Do We Have a Moral Obligation to Turn to More Sustainable Eco-Friendly Practices?

A wise teacher once told me, the greatest gift I could give to humanity was not the gift of changing the world, but instead the gift of un-changing it. At the time I had no idea what he meant with this sentiment. 

His view directly opposed my innovation mentality. I wanted to be a part of the change. I rooted for my generation to improve and advance society. I wanted to leave my mark in the world. 

But as I’ve gotten older, the world around me has changed — in some ways for the better and in other ways for the worse. 

And when I genuinely stop to think about what I want, I find it difficult to process its manifestations as anything other than superficialities when the environmental crisis we are undergoing may not allow us to reap anything we may want to sow. 

Our Earth is dying. Air pollution is destroying our atmosphere. Water pollution is destroying our oceans. Global warming is ruining our planet. And we are collectively destroying our only home. 

But if holistic health has taught me anything; it’s that while we may be the problem — we are also the solution. 

At this point in the game, we don’t have time to sugarcoat the truth — we have an undeniable moral obligation to care about our planet right now. 

But before you become overwhelmed. Before you start to believe that the fate of the world lies solely in your hands; start to think about this problem as an ‘us’ problem versus a ‘just me’ problem. While what you do can and will make a difference, it won’t make all of the difference. We have a lot of work to do — all of us, together.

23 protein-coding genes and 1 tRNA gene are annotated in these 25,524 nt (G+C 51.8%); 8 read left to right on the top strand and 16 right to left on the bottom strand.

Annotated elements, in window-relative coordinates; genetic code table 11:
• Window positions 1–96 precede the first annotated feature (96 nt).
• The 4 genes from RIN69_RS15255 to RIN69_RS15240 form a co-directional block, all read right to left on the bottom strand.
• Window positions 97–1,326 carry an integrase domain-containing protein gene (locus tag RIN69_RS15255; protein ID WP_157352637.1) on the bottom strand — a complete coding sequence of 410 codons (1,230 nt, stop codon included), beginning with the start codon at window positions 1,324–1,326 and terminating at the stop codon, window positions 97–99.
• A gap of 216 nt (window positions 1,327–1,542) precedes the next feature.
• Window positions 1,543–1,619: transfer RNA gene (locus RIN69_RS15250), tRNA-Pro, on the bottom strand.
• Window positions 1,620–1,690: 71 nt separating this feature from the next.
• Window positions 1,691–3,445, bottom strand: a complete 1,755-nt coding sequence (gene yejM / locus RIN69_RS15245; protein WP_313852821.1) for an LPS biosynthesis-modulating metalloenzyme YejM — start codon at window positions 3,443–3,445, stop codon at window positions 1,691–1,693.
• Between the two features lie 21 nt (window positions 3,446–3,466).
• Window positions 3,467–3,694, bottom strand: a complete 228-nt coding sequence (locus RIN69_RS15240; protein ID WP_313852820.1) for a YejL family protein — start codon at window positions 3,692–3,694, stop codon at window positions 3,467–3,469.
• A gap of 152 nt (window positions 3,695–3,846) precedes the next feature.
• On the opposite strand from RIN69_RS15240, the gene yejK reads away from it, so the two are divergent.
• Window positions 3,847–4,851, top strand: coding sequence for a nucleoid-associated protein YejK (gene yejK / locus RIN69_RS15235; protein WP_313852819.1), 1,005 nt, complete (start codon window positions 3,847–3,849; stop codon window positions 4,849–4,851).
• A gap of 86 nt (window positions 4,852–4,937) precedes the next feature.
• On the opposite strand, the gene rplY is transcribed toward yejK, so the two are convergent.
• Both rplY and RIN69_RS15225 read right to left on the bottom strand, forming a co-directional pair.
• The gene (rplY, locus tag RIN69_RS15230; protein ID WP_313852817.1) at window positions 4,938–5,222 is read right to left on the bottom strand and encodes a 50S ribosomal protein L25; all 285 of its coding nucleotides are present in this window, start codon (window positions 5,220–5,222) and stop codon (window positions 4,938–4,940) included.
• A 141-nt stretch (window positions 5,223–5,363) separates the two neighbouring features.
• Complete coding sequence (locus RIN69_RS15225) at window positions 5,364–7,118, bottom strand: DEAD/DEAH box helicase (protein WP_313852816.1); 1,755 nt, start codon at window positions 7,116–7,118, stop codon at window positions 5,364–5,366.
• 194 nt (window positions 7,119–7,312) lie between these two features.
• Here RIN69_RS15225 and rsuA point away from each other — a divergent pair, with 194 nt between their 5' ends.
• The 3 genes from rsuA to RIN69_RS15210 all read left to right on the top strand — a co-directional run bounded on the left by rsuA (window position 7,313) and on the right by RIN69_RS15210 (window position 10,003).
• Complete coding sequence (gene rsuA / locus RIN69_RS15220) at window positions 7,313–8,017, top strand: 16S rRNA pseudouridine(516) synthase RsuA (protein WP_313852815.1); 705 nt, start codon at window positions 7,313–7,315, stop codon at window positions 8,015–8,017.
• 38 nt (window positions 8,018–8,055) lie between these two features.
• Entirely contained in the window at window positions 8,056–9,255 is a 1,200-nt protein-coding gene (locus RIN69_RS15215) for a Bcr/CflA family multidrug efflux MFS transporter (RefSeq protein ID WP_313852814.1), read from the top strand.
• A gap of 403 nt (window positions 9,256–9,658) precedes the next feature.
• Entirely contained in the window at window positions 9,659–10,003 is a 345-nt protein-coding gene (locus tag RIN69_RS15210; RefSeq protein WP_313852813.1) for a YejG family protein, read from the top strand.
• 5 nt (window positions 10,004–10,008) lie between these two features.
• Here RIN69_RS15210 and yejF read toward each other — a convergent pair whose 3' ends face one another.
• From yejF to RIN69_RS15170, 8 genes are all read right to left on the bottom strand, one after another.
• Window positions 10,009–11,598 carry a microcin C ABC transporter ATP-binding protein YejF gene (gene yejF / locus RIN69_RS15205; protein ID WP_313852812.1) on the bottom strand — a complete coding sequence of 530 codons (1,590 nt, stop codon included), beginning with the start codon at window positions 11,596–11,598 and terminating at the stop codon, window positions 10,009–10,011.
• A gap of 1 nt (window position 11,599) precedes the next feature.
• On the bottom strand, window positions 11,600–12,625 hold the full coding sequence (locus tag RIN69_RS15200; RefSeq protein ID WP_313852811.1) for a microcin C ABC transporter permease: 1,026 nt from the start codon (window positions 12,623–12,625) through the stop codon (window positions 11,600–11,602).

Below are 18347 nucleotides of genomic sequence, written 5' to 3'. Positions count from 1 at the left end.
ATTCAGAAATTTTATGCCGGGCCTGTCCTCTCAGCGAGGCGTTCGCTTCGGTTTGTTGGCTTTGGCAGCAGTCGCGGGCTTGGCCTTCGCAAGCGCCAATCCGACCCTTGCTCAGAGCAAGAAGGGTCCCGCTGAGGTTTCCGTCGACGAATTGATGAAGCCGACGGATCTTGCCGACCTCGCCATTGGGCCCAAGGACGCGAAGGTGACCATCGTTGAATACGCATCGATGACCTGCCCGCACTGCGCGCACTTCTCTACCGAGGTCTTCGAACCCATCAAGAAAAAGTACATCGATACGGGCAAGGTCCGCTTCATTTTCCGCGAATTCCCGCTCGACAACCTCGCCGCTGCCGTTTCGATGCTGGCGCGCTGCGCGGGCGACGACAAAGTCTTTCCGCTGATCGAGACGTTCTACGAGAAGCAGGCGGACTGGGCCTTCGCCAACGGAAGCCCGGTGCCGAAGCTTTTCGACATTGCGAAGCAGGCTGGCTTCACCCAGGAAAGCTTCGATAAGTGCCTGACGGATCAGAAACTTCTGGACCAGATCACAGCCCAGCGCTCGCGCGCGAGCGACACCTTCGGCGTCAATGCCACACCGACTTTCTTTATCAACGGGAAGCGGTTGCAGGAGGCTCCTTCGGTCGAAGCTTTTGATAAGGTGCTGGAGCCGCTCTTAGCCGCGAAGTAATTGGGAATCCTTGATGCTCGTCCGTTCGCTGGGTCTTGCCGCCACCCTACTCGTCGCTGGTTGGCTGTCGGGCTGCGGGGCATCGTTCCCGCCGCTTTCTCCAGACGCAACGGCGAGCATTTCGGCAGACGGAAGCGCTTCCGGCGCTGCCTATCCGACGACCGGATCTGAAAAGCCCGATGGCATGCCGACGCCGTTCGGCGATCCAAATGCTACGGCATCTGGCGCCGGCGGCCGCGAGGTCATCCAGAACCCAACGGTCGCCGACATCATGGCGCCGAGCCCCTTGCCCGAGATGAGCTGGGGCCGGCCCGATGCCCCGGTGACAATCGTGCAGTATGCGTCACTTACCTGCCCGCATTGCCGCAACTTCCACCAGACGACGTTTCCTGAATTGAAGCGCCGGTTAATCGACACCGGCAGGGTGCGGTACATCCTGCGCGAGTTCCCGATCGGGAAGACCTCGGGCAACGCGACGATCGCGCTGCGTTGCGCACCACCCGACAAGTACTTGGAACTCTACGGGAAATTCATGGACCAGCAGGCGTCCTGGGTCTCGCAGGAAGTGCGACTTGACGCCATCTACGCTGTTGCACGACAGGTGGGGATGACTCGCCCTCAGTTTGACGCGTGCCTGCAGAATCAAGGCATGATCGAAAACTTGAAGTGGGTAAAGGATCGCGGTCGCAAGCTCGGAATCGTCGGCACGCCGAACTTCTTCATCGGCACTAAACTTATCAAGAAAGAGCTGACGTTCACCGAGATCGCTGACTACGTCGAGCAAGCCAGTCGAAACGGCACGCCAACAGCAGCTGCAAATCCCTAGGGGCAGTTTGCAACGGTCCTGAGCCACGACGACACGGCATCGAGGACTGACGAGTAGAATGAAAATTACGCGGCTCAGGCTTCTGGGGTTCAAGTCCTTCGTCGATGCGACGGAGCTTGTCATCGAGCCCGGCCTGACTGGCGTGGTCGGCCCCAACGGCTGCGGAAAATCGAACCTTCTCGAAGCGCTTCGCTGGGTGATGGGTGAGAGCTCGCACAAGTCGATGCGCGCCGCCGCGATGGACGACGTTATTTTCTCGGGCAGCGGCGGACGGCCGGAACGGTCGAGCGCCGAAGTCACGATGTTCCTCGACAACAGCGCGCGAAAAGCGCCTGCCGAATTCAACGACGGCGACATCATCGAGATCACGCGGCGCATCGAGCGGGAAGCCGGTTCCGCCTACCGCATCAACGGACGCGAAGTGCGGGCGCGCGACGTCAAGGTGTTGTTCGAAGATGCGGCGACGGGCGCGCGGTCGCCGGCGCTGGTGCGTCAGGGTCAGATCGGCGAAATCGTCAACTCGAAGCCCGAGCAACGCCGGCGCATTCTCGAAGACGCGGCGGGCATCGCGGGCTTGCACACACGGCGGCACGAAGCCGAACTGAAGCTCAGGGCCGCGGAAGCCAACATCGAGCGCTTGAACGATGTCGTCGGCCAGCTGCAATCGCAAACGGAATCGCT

We can’t wait until it’s too late. It’s not enough for us to sit back, watch our mess unravel and wait for someone else to decide to clean it up. The empowering part about all of this is the fact that we have a choice in what happens next. Right now, we can decide to leave behind a legacy of a beautiful world for future generations to enjoy. We can decide to leave no footprints, no marks on our land. And instead, we can focus on leaving behind the only marks that matter — the ones we leave on each other. 

Want to take action? Here are some easy ways we can each reduce our carbon footprint to better serve our home. 

  1. Buy Locally

There are so many benefits to seeking out local farms in your area. When you choose to buy locally, you are actively reducing food miles. Take a look at the labels from your food and figure out where they come from – you’d be surprised how much of your food comes from outside of the country. Think about how many miles away it was grown. Think about the modes of transportation it took just to get to your store. Then imagine how much fossil fuel was burned in order for that food to end up in your cart. 

When you buy local food you reduce carbon emissions, which in turn reduce air pollution and greenhouse gas emissions. Aside from helping the environment, you’ll also be helping your local community. You will be supporting local farms, creating local jobs and preserving land. And the best part is — your taste buds and your body will thank you for the freshness and the nutrients that are compacted within the farm to table lifestyle. 

  1. Reduce Plastic